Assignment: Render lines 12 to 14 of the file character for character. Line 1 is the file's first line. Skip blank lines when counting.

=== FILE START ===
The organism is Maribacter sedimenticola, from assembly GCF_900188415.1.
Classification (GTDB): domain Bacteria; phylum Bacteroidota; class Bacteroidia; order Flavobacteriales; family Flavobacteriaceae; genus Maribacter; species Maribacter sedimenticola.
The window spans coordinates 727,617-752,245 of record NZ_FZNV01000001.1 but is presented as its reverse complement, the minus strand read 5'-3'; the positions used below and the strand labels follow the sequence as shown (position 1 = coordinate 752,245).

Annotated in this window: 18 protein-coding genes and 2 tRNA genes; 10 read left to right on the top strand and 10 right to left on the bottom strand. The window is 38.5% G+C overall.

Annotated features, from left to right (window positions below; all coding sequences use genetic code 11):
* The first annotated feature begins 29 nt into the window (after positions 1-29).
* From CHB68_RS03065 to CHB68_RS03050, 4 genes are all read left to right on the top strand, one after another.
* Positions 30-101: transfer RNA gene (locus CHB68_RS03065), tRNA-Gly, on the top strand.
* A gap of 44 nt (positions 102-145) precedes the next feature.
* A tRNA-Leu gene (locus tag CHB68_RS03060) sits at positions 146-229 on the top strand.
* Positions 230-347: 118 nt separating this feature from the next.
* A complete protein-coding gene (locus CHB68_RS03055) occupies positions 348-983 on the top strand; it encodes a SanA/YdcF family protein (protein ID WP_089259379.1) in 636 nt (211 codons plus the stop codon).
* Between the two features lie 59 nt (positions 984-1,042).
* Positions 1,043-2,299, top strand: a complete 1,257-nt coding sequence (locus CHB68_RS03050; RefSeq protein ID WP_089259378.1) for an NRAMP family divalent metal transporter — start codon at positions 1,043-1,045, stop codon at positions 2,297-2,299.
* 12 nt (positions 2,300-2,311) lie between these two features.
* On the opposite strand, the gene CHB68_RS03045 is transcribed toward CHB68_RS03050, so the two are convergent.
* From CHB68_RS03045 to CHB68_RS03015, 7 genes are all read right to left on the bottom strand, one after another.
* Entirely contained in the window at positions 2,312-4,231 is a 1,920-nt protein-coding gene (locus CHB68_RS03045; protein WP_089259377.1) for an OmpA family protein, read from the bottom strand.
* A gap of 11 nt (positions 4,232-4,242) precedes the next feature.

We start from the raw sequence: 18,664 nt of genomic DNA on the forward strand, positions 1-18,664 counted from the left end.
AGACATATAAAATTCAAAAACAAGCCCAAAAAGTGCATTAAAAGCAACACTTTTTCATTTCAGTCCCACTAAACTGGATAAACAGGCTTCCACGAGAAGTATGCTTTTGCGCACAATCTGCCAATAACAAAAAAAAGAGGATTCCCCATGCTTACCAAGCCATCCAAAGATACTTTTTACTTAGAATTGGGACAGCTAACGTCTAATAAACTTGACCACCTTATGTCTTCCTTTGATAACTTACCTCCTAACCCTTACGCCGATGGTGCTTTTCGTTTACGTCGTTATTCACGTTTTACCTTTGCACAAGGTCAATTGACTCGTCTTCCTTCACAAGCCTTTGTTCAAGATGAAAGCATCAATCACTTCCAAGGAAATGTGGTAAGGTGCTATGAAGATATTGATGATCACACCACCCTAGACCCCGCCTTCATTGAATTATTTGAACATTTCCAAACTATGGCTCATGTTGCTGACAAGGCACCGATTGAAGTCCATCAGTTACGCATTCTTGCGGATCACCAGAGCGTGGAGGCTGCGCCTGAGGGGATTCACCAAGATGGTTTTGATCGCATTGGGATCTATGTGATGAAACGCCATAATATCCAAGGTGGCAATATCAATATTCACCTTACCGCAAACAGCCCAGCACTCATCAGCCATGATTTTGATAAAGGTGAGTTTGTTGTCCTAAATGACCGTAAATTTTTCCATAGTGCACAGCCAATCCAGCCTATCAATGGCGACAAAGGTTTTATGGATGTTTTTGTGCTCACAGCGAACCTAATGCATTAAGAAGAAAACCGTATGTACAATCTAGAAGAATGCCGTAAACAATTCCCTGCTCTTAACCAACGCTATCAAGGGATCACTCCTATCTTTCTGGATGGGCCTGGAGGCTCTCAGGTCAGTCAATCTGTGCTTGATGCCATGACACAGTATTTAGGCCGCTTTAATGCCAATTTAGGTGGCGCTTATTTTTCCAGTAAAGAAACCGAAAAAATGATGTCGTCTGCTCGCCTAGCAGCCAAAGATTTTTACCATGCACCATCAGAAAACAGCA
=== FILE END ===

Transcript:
* A complete protein-coding gene (locus CHB68_RS03055) occupies positions 348-983 on the top strand; it encodes a SanA/YdcF family protein (protein ID WP_089259379.1) in 636 nt (211 codons plus the stop codon).
* Between the two features lie 59 nt (positions 984-1,042).
* Positions 1,043-2,299, top strand: a complete 1,257-nt coding sequence (locus CHB68_RS03050; RefSeq protein ID WP_089259378.1) for an NRAMP family divalent metal transporter — start codon at positions 1,043-1,045, stop codon at positions 2,297-2,299.